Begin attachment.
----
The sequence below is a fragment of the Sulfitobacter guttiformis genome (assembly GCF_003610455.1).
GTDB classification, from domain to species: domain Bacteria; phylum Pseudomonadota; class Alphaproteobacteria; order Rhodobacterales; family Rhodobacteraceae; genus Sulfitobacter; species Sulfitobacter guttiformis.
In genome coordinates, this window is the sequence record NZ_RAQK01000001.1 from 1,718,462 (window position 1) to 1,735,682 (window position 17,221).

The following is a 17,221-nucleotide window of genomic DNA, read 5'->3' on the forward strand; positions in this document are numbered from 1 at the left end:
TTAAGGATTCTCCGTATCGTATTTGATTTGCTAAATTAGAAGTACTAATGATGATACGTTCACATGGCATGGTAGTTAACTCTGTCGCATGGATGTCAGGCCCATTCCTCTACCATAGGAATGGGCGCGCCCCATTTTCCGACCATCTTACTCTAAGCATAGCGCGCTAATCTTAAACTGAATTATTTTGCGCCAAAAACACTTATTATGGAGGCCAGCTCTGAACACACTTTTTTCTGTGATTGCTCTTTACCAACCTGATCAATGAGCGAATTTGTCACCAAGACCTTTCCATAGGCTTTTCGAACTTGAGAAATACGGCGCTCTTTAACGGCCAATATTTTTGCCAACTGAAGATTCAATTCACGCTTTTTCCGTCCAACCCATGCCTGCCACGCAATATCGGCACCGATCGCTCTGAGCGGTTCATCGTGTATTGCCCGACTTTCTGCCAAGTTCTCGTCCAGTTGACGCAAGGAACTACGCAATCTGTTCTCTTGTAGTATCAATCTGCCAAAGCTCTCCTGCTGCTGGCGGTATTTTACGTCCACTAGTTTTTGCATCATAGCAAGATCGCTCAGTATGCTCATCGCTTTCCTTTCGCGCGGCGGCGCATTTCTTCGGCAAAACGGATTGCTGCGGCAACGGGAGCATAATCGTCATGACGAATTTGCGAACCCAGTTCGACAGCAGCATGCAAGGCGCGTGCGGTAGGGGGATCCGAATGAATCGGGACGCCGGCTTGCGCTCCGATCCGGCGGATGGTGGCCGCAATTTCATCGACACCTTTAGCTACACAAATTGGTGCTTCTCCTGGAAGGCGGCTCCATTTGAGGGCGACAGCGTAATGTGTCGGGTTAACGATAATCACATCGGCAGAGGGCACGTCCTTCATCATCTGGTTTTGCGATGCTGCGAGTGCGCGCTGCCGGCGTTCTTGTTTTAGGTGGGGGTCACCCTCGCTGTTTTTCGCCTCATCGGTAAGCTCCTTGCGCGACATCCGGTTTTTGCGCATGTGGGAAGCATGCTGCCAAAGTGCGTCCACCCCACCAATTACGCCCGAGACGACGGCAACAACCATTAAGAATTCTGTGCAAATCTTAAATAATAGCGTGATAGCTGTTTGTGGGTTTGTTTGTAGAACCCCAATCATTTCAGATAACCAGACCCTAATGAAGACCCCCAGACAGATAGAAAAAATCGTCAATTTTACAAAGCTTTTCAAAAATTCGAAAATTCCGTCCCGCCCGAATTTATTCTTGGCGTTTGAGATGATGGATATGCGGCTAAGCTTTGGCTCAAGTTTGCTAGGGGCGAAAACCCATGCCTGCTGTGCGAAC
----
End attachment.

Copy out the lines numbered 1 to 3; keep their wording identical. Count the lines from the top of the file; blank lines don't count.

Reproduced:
The sequence below is a fragment of the Sulfitobacter guttiformis genome (assembly GCF_003610455.1).
GTDB classification, from domain to species: domain Bacteria; phylum Pseudomonadota; class Alphaproteobacteria; order Rhodobacterales; family Rhodobacteraceae; genus Sulfitobacter; species Sulfitobacter guttiformis.
In genome coordinates, this window is the sequence record NZ_RAQK01000001.1 from 1,718,462 (window position 1) to 1,735,682 (window position 17,221).